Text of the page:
Career Day — never thought I would have to make a presentation to a group of students on what I do.
Yet, on Thursday, that’s exactly what I had to do: describe my burgeoning career as a journalist.
Chardon High School’s Career Day was a unique opportunity to tell students why they should consider journalism. Honestly, before I started the presentations, I was worried that most of the students would be turned off by writing for a newspaper.
After looking at the list of speakers, I saw physicians, teachers, police officers, firefighters, engineers, biologists. Never in my career have I saved a life, battled a fire, taught a child how to read nor designed a bridge. Not quite sure I belonged alongside that kind of company.
Despite my esteemed company, I was determined to make my job sound interesting.
So I started off with how I work like a police detective, piecing together bits and pieces of a story and then describing the thrill of a good quote and finally, seeing the finished product splashed across the front page.
After a few blank stares and drooping eyes, I realized my mistake. I assumed my audience was a group of writers — students who might understand and appreciate the craft.
Needless to say, I think the first five minutes of my presentation would have bored me if I was in their seats.
But as I got rolling, I described to them how my time as a reporter has been one adventure after another. Three years ago, I covered a plane crash, where a 7-year-old survived. Two months ago, I covered the sentencing of a child rapist.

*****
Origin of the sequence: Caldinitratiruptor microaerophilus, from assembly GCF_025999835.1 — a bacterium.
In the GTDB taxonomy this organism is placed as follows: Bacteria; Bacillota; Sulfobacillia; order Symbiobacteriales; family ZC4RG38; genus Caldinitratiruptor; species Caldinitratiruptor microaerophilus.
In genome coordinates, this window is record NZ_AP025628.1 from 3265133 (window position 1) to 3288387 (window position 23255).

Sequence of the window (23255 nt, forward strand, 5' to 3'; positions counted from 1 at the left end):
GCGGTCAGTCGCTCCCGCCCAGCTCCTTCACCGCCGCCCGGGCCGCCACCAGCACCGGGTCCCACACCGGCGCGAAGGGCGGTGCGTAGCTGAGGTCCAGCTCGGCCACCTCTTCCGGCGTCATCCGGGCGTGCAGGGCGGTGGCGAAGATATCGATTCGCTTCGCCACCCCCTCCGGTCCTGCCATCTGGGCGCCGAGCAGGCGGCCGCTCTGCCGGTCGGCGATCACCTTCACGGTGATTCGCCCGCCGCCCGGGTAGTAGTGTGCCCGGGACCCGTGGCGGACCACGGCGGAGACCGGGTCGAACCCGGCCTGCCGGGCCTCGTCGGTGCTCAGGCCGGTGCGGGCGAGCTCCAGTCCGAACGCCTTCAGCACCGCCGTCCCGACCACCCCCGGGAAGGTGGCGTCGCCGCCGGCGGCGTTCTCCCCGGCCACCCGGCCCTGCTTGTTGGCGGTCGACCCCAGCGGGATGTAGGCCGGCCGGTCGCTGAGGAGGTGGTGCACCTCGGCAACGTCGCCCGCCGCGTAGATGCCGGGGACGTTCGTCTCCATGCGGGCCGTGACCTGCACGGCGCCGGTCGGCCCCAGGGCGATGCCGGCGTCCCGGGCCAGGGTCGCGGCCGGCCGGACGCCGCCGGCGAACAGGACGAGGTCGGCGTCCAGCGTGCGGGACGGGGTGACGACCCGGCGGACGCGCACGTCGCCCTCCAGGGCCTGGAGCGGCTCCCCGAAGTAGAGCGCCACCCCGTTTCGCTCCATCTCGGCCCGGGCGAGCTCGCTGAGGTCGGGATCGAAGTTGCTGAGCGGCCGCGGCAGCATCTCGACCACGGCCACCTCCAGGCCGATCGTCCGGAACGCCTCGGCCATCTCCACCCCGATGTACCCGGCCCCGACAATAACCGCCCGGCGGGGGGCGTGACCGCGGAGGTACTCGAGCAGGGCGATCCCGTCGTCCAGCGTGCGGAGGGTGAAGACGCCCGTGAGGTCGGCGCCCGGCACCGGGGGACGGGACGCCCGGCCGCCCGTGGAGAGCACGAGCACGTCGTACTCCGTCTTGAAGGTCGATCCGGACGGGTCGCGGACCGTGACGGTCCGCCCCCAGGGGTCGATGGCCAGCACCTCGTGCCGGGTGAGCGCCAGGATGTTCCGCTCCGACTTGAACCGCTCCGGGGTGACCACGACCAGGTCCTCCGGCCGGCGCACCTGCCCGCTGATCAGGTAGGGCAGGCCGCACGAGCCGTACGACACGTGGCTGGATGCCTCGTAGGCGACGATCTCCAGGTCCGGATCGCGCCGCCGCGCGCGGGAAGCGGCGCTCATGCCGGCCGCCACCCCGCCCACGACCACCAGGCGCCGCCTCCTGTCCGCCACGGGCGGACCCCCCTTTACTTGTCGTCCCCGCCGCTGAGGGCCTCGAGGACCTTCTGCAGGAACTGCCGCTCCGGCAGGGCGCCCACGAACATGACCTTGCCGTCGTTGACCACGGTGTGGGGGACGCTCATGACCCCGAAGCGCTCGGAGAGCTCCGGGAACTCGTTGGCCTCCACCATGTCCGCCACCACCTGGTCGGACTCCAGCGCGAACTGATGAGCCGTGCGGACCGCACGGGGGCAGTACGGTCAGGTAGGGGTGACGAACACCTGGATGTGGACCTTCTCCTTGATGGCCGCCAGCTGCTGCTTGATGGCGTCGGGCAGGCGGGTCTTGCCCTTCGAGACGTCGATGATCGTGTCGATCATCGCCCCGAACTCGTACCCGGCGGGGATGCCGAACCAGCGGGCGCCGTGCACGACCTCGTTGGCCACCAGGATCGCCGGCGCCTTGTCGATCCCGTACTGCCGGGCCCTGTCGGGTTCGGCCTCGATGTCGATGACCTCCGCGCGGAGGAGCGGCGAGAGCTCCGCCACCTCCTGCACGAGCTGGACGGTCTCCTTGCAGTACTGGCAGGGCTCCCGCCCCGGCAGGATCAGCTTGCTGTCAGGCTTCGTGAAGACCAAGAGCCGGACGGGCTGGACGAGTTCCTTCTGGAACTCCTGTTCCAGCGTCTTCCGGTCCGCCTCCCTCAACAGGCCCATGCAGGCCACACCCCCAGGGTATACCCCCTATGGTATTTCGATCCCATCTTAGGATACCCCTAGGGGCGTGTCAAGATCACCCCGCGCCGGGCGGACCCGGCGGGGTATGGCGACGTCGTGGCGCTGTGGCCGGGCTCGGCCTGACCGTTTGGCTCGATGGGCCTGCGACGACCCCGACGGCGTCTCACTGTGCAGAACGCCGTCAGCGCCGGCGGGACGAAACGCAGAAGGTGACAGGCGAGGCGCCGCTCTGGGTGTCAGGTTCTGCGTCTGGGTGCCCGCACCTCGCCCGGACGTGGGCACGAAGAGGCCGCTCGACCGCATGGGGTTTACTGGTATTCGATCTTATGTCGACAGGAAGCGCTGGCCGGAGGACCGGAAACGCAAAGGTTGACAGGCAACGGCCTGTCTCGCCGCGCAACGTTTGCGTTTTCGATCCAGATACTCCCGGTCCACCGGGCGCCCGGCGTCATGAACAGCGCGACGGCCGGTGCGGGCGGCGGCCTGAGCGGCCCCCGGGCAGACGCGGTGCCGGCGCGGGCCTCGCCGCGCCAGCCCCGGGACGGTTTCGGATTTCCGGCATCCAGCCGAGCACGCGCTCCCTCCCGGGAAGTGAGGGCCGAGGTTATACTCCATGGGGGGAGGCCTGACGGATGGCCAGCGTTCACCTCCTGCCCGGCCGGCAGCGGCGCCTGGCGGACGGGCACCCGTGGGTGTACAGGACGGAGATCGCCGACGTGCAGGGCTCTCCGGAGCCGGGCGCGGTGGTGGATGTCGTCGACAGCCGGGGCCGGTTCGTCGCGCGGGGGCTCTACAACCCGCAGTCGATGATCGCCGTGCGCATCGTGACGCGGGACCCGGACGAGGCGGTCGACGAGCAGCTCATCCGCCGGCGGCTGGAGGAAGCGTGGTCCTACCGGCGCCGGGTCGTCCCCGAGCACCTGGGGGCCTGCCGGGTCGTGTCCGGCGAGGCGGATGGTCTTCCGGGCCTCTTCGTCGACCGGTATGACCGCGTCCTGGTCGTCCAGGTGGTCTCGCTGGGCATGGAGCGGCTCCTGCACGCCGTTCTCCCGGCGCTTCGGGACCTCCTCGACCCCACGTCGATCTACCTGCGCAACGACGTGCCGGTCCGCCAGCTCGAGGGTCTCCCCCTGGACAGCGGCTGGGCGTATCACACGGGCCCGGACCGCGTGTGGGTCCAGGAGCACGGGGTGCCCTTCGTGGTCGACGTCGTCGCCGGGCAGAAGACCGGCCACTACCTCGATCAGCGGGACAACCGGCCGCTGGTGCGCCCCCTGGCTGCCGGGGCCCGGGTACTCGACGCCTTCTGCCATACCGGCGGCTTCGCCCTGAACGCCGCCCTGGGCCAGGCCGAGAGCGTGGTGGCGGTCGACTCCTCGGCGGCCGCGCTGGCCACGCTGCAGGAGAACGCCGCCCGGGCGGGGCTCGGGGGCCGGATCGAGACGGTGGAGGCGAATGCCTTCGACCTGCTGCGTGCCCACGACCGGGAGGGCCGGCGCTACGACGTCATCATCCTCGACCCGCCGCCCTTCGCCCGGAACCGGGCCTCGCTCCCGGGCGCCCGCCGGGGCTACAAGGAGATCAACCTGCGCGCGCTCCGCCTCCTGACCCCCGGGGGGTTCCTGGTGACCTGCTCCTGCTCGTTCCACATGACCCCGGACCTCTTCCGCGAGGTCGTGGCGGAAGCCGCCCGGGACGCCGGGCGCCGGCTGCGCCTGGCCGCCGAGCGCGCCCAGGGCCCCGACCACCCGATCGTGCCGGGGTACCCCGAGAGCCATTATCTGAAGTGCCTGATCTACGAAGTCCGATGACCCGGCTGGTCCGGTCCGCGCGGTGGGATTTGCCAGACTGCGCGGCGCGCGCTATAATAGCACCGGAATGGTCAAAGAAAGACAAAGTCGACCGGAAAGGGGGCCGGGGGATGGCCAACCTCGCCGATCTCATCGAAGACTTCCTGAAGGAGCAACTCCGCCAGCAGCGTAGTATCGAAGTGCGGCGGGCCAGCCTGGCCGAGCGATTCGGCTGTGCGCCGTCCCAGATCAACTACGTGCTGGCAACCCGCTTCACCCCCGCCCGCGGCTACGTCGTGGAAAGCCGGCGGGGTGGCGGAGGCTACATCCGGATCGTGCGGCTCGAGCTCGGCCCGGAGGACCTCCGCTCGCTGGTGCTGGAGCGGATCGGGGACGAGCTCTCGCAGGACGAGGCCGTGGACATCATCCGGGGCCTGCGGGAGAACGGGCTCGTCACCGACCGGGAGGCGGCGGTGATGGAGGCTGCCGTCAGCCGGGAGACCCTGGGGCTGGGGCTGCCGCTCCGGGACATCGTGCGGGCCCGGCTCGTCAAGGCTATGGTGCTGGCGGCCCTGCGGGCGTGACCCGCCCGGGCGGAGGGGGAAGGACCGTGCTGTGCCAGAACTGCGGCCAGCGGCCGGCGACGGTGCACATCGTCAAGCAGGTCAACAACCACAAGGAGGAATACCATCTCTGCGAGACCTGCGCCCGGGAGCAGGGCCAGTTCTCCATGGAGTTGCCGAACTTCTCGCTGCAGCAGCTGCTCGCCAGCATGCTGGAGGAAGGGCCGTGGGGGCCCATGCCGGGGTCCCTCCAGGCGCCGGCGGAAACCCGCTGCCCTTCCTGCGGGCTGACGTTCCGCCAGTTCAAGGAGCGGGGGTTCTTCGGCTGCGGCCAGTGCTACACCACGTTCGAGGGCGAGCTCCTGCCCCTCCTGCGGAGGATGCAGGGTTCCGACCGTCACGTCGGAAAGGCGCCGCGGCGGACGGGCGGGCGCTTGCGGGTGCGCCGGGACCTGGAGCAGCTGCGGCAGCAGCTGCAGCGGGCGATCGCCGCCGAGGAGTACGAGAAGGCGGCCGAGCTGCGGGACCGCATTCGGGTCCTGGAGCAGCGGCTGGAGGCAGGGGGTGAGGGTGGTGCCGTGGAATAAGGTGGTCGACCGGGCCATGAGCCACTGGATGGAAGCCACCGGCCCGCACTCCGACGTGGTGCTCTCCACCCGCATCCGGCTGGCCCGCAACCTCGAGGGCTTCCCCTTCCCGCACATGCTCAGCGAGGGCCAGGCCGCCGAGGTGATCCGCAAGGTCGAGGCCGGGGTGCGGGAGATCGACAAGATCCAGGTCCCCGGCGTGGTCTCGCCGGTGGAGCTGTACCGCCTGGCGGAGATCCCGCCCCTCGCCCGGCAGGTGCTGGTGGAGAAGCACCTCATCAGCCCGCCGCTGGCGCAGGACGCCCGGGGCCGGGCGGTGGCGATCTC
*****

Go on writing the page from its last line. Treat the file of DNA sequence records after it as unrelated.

But more than just the excitement of an interesting story, I tried to convey to them why I love journalism.
To me, my job is a different experience every day. It’s the chance to write someone’s story. It’s the chance to reach the public and keep them informed. It’s a chance to make a difference in one person’s life.
Though my articles are simply words on paper (or on a website), I believe what I do is important and that’s where my passion comes from.
Amid the group of students, I noticed a few were seniors. While a handful wanted to pursue journalism or writing, the vast majority had no interest in journalism.
And I was OK with that.
Passion — that is the key to any job.
If you wake up in the morning and love what you do, then your job will not feel like a job. That’s something I hope the students took with them.
Career Day is not about finding a job in life, but finding what you love in life and doing it.